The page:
Upholding Academic Freedom in Minnesota

A recently-decided case involving academic freedom all but defines a frivolous lawsuit. The website for the Center for Holocaust and Genocide Studies (CHGS), based at the University of Minnesota, contained an item noting “unreliable websites” on Holocaust issues. The link’s purpose–to discourage students from using these sites in their research–was clearly academic. (The site’s wording: “We do not recommend these sites. Warnings should be given to students writing papers that they should not use these sites because of denial, support by an unknown organization, or contents that are a strange mix of fact and opinion.”) The list of unreliable sites included that of the Turkish Coalition of America (TCA), whose offering denied the existence of an Armenian genocide.

In early 2009, the TCA’s parent body then sent a letter to the university, claiming (absurdly) that the list constituted “viewpoint discrimination that flagrantly violates the First Amendment.” Nonetheless, in November 2010, the CHGS changed its website, and replaced the link to “unreliable websites” with a summary of a few books on the “history, psychology and ideology of Holocaust and genocide denial.” The CHGS coupled this decision with a public statement (correctly) noting that “the vast majority of serious and rigorous historians . . . consider the massacre of Armenians during World War I as a case of genocide.”

Despite obtaining what it (ostensibly) wanted–the removal of its website from a CHGS link to “unreliable websites”–the TCA filed suit on November 30. On March 30, District Court judge Donovan Frank dismissed the lawsuit. Frank concluded “that this case is properly viewed in the context of academic freedom,[which, quoting Justice Brennan, he termed “a special concern of the First Amendment”] and that Defendants’ statements are protected by that freedom. The CHGS is free to indicate to students that it thinks certain websites are not proper sources for scholarly research. The ability of the University and its faculty to determine the reliability of sources available to students to use in their research falls squarely within the University’s freedom to determine how particular coursework shall be taught.” (The opinion is available through Pacer here.)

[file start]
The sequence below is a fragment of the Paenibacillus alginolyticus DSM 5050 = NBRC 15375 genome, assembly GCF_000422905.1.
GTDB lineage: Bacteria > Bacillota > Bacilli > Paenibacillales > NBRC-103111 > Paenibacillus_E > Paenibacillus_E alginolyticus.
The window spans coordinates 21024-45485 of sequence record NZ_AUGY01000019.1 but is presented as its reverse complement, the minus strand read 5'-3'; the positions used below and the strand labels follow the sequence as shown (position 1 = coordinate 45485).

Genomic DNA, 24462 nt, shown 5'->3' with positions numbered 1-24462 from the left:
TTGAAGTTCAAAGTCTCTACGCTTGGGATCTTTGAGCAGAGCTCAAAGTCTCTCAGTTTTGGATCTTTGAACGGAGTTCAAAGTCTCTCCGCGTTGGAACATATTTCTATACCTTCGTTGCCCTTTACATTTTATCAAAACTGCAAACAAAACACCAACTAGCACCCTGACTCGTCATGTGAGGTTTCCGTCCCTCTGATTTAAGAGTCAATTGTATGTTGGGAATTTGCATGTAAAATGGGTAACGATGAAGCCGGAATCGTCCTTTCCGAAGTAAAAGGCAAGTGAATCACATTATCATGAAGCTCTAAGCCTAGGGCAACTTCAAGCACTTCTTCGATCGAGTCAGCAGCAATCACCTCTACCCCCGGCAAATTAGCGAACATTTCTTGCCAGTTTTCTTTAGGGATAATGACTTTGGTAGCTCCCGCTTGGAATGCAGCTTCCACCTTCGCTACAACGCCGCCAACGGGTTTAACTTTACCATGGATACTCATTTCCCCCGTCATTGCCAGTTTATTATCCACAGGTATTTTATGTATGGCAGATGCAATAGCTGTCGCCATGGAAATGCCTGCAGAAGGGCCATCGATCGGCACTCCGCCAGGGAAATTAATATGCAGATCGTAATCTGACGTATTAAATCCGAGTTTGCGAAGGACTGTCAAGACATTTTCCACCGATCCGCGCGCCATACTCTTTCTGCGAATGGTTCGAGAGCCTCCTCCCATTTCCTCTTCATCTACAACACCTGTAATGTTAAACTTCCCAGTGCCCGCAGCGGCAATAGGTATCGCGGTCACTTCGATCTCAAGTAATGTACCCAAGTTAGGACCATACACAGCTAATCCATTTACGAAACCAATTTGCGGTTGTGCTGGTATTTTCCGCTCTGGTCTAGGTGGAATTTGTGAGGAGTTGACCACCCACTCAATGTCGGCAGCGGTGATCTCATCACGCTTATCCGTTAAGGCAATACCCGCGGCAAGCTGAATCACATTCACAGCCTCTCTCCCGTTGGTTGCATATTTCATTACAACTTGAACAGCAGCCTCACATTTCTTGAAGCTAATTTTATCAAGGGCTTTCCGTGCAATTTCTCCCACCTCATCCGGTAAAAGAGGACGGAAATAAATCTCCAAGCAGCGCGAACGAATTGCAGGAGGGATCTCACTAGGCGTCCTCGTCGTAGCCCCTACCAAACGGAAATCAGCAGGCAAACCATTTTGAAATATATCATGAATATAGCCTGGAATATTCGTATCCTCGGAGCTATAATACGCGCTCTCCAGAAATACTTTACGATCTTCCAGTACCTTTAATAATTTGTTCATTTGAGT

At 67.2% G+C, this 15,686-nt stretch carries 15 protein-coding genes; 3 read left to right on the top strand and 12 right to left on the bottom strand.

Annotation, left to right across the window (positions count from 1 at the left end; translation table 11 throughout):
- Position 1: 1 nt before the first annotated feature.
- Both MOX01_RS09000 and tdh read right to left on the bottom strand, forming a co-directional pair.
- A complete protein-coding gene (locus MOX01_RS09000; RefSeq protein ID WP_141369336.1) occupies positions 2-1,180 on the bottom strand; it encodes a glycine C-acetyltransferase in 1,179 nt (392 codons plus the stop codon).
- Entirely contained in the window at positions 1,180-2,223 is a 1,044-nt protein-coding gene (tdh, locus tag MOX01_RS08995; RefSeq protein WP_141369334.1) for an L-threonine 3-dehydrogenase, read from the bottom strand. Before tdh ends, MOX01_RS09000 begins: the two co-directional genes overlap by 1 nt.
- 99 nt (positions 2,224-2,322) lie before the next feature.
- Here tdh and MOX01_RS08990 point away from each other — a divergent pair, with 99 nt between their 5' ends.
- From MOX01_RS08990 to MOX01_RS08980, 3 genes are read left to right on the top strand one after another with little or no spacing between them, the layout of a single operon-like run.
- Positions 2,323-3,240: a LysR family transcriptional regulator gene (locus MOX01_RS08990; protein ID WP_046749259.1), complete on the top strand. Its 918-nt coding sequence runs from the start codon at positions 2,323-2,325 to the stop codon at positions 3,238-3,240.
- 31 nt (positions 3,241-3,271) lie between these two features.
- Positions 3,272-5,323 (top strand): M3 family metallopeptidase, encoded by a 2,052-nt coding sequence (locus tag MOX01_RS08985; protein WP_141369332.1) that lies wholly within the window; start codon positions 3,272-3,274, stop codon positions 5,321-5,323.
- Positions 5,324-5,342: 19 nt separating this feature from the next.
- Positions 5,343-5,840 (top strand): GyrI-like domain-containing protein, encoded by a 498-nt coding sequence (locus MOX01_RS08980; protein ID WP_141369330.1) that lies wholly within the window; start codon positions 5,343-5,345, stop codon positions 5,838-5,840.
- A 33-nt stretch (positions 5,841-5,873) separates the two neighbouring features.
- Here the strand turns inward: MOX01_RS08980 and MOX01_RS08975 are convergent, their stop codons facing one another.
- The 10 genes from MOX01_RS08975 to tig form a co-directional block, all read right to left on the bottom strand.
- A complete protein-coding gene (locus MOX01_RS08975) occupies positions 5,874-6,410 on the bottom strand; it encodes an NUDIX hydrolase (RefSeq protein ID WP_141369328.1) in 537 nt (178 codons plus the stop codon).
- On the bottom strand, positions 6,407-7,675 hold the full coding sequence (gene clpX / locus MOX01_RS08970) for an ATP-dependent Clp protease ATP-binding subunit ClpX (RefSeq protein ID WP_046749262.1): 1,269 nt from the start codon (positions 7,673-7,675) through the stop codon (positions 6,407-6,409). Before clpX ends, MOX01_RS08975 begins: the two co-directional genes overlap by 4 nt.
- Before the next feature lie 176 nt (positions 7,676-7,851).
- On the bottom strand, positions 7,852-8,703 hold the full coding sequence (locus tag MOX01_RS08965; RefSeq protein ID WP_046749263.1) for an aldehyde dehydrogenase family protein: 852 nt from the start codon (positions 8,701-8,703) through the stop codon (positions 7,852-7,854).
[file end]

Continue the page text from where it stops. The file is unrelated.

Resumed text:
Judge Frank’s ruling is clearly correct; the TCA’s claims lacked merit. Quite apart from the issue of academic freedom, describing a website as “unreliable” doesn’t constitute “viewpoint discrimination”—it constitutes an opinion. The TCA claimed that students who wanted to use their website in research might be punished for doing so, but I can’t think of a more clear-cut job for faculty members than in guiding students as to what are reliable and unreliable sources (especially on the internet).

As anyone who follows academic affairs could have anticipated, the case attracted the interest of the Middle East Studies Association, whose basic mantra amounts to defining academic freedom as shielding from outside criticism anything its (generally anti-Israel) members say, teach, or write. MESA rang in with a defense of the University of Minnesota, urging the TCA to withdraw its suit and conduct itself “in a manner that conforms to the standards and procedures adhered to by scholars and academic institutions and that respects their academic freedom.”

Perhaps because the case was so lacking in merit, Judge Frank (a Clinton appointee to the bench) did not engage with the question of whether (as groups such as MESA so desperately desire) academic freedom should shield professors from virtually all outside legal scrutiny. The tone of his ruling suggested some sympathy with such an extreme view, but the filing’s actual wording did not go that far.


  • KC Johnson

    KC Johnson is a history professor at Brooklyn College and the City University of New York Graduate Center. He is the author, along with Stuart Taylor, of The Campus Rape Frenzy: The Attack on Due Process at America's Universities.

One thought on “Upholding Academic Freedom in Minnesota”

  1. “they should not use these sites…”
    It would have been much better to have written something like “They should not use these sites without critically examining the veracity of their claims”. As an academic, my students can use whatever website they like, but if they use a garbage site, & uncritically treat it as truth on (in my case) some issue of Contract or IP law, they won’t get marked well. But a Turkish genocide-denial site could be a very useful source on the mindset of genocide denial.

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